A consultant pharmacist must be employed or under contract. The facility must designate an activities director who is a recreational therapist, an occupational therapist or a certified occupational therapist assistant, or someone who will complete, within one year, an activities director training course approved by the State. Facilities may employ dining assistants who may only residents who do not have complicated eating problems, which include, but are not limited to, the following: difficulty swallowing, recurrent lung aspirations or tube or parenteral/IV feedings.
Housing with services establishments. Not specified.
Residential care facilities. Administrators must be licensed.
Staff (residential care facilities). Prior to working independently, each employee shall be given an orientation of the facility by the supervisor. Orientation of all employees shall include:
- Instructions on the needs of the specialized populations served in the facility;
- A review of the facility’s policy manual and applicable procedures including organizational chart, personnel policies, appearance and grooming, and resident rights;
- Instructions in first aid, emergency procedures, and fire and disaster preparedness, including evacuation procedures;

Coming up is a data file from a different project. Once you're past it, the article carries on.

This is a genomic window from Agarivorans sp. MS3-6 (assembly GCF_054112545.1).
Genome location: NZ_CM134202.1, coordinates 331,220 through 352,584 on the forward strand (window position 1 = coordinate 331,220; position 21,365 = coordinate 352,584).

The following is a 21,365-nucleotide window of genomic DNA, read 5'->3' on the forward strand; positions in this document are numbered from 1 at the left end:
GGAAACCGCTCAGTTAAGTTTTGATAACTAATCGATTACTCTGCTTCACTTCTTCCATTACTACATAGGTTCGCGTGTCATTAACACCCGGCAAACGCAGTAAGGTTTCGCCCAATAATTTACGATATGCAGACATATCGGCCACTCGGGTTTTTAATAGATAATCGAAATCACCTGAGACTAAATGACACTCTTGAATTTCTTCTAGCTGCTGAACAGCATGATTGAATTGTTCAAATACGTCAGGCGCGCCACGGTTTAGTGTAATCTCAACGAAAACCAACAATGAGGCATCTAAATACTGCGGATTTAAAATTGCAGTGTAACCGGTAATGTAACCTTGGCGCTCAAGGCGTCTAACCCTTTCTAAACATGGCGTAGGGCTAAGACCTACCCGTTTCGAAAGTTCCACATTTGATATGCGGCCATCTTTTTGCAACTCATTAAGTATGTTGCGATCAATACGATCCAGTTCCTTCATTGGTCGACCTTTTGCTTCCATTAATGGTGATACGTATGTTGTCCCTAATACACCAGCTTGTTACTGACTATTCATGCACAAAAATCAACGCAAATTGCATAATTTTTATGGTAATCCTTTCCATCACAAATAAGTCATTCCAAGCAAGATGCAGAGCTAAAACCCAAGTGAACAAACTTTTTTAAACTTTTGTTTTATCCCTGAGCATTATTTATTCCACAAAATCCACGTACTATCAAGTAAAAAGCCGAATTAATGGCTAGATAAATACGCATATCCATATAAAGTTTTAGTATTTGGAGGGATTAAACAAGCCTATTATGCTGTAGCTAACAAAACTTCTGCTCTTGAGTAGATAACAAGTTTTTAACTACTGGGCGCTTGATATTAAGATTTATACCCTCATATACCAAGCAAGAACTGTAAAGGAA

- A detailed review of the appropriate job description, including a demonstration of equipment and procedures required of the specific position to which the employee will be assigned;
- Review of ethical considerations and confidentiality in resident care and records;
- For direct care staff, personal introduction to and instruction in the particular needs of each resident to whom the employee will be providing care; and
- Documentation of orientation in the employee’s personnel record.
On-going training must include resident’s rights, prevention and control of infection, fire prevention, safety, and accident prevention, the needs of specialized populations served, medication administration, and nursing care. For nursing personnel, training must include at least eight hours of in-service per calendar year and four hours of training for non-nursing personnel.
Any unlicensed employee providing more than limited assistance with ADLs must be either a CNA or home health aide. Dining assistants must complete a 16 hour training program that has been approved by the department.
Residential care facilities. Annual surveys are conducted by the Department of Health.
Housing with services establishments. The state may impose financial penalties for violations of the disclosure requirement. A housing with services establishment may request a review of the penalty. If the state determines that an establishment has had substantial and repeated violations, the state may prohibit an establishment from using the term “assisted living” to describe the establishment’s services and operations to the public. If the state determines that the establishment has made intentional violations of the disclosure requirement or has made fraudulent and material misrepresentatives to a resident, the state may request the attorney general to investigate and take appropriate action against the operator or administrator.
Licensure fees are collected annually: $200 for the first 50 beds and each additional bed is $10.